March 11, 2011

Tsunami Grazes U.S. And Mexico; South America Is Next! You Have To Watch This Video Of The Tsunami Wave ROARING Across The Pacific!

written by Staff
Friday March 11, 2011

MEXICO CITY — The first wave of a tsunami from Japan's powerful earthquake swept across the Pacific and lashed Mexico Friday, while Ecuador halted oil shipments and coastal zones as far as southern Chile braced for a potential hit.

Governments in the region prepared to evacuate many coastal areas, and extra precautions were being taken in outlying islands with a massive tsunami expected from the monster 8.9 magnitude quake in Japan.

Chilean authorities said residents of Easter Island, a tourist attraction some 3,500 kilometers (2,200 miles) from the mainland, were leaving coastal areas for higher elevations and that officials were studying a possible evacuation.

Ecuador's state oil company Petroecuador said it had suspended crude oil exports due to risks posed by a Pacific-wide tsunami unleashed by a massive earthquake in Japan.

Ecuadoran President Rafael Correa declared a state of emergency in response to a tsunami that was forecast to strike the Pacific coast, while residents in the Galapagos islands some 1,000 kilometers (620 miles) west of the mainland were evacuating low-lying areas.

Waves up to 70 centimeters (2.2 feet) high arrived on Mexico's coastal areas of Baja California, and subsequent waves could be as high as two meters (6.5 feet), the Scientific Research Center in the town of Ensenada said.

Tourists in the seaside resorts of Los Cabos and Acapulco were told to remain in their hotels far from the beaches.

The government "expressed its concern for the consequences of the quakes" and offered aid to Japan. Mexico has long experience with deadly earthquakes.

Just to the south, Guatemalan President Alvaro Colom ordered school classes suspended in three coastal provinces in his country and urged residents to "get to high ground." Boats should not leave harbor, he said.

El Salvador, Nicaragua and Costa Rica all issued tsunami alerts, with El Salvador saying it expected to see the effects around 2200 GMT.

Nicaragua said some 100,000 people along their coastline were potentially at risk, and expected the tsunami wave to arrive around 2230 GMT.

In Panama, geoscientist Eduardo Camacho said authorities were "maintaining vigilance" but did not expect any serious problems: "The waves are not expected to exceed 20 centimeters (eight inches) in height."

In nearby Colombia, authorities were sanguine, saying they were "monitoring" waves they expected to be 12 to 70 centimeters (20 to 28 inches) high when they arrived around 7:00 pm (0000 GMT Saturday).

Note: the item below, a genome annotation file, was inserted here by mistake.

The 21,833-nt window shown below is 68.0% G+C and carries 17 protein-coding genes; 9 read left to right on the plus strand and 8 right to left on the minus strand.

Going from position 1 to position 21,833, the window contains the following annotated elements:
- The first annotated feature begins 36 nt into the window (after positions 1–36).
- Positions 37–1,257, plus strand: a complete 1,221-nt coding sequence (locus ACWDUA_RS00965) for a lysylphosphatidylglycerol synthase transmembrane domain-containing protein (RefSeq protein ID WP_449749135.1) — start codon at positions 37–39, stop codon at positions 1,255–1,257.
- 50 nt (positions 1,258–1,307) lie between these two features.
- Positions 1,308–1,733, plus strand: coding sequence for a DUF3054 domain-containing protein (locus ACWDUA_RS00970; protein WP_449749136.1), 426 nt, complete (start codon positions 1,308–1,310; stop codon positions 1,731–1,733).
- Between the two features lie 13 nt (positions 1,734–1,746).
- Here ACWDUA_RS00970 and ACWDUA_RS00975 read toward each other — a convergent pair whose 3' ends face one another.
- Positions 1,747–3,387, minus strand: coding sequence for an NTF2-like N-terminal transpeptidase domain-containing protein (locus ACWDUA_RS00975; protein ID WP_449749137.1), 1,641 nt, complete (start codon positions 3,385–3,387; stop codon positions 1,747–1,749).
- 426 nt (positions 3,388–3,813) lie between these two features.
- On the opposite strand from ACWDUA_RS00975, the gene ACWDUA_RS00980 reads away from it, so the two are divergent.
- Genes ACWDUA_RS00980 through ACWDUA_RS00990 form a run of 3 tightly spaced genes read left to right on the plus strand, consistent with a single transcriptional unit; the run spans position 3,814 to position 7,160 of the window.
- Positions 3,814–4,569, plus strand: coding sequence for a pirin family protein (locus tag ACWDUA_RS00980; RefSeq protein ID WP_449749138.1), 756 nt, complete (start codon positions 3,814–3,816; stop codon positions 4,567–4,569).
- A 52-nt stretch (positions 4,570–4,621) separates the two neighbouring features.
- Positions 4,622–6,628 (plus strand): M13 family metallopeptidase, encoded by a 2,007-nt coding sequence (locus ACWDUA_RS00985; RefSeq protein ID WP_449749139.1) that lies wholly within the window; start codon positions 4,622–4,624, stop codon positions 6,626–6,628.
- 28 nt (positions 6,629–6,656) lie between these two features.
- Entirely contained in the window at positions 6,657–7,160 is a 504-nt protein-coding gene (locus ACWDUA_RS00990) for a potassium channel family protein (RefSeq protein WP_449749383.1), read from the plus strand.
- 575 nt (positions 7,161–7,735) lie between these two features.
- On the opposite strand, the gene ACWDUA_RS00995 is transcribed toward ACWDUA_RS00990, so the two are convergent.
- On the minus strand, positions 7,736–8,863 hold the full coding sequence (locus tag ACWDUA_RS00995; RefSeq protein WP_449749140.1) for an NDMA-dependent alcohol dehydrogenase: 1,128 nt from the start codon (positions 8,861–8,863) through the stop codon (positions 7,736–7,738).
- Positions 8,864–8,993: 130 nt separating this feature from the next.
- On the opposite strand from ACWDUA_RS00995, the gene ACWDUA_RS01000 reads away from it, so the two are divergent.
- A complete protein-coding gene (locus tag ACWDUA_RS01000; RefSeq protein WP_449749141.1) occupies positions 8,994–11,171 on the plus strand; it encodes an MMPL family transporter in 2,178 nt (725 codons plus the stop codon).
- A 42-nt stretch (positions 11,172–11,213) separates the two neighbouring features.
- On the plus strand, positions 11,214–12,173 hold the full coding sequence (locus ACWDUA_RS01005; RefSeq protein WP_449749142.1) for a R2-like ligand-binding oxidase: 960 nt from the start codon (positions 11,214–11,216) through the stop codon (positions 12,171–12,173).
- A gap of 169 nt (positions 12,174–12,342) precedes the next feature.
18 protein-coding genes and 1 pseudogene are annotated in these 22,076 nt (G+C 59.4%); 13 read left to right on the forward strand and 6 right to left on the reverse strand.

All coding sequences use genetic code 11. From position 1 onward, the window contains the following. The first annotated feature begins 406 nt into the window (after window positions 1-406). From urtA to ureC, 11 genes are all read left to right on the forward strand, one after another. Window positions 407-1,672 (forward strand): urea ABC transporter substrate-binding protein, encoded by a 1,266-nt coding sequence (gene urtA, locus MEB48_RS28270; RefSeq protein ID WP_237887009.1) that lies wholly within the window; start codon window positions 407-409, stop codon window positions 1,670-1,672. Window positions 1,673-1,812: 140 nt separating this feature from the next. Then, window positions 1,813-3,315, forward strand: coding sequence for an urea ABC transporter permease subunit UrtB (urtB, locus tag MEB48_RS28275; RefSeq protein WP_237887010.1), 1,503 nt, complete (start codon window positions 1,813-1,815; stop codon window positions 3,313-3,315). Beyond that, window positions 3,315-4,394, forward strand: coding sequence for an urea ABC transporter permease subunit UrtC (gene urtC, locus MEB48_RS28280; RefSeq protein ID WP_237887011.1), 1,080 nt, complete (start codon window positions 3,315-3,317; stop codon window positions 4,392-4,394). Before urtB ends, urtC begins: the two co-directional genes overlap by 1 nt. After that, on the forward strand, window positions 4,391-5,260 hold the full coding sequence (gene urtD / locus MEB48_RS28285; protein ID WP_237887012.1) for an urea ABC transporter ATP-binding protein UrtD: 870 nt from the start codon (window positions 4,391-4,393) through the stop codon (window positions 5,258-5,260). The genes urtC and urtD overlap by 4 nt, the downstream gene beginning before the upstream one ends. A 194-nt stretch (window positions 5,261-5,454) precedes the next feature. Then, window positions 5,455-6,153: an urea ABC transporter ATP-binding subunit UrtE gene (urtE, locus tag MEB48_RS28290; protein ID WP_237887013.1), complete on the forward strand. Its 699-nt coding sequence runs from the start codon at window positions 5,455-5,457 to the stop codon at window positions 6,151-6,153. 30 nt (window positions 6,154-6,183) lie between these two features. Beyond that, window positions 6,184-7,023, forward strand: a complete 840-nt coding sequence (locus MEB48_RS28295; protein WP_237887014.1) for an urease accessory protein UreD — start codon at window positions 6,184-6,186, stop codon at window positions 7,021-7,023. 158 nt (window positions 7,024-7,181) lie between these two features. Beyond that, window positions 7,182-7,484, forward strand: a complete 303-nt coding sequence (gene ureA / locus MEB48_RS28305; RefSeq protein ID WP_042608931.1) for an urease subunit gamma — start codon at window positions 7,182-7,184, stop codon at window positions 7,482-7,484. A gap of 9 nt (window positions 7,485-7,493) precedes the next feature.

Nevertheless, a representative of the Disaster Prevention Unit, Luz Amanda Pulido, told AFP people were barred from swimming or fishing on the Pacific coast.

Colombian President Juan Manuel Santos sent a Twitter message offering condolences over the disaster in Japan.

Peru's tsunami alert warning said the first wave should reach its coast between 6:00 and 8:00 pm local time (0000 to 0200 GMT Saturday). Its bulletin was one level below a tsunami "alarm."

Chile ordered an evacuation of coastal zones at risk from the tsunami, Interior Minister Rodrigo Hinzpeter said.

Hinzpeter said this was a "preventive" move ahead of waves expected to reach two to three meters (6.5 to 10 feet) along Chile's 4,000-kilometer (2,500-mile) coast due to a risk from the tsunami.

With Chileans still jittery after the 8.8 magnitude earthquake that struck the country in February 2010, President Sebastian Pinera had earlier issued a "preventive alert," but told citizens to remain calm and continue normal life.

Most of the 524 people who died in the 2010 Chile quake were killed by the massive tsunami waves that swept away some coastal hamlets.

The tsunami was expected to reach Chile's Easter Islands around 2255 GMT.

The island's 4,000 residents were to begin moving to higher ground at midday (1700 GMT), according to Chilean naval commander Claudio Montenegro.

Cristian Ramirez, the police chief on the island, told reporters that police and fire service vehicles were driving around using loudspeakers to urge evacuations.

The plan called for residents to get to the island's airport, located 45 meters (150 feet) above sea level.

Elsewhere in the region, condolences to Japan were offered after the quake that killed hundreds of people, from countries not exposed to the Pacific tsunami, including Brazil, Argentina, Uruguay and Bolivia.

No comments: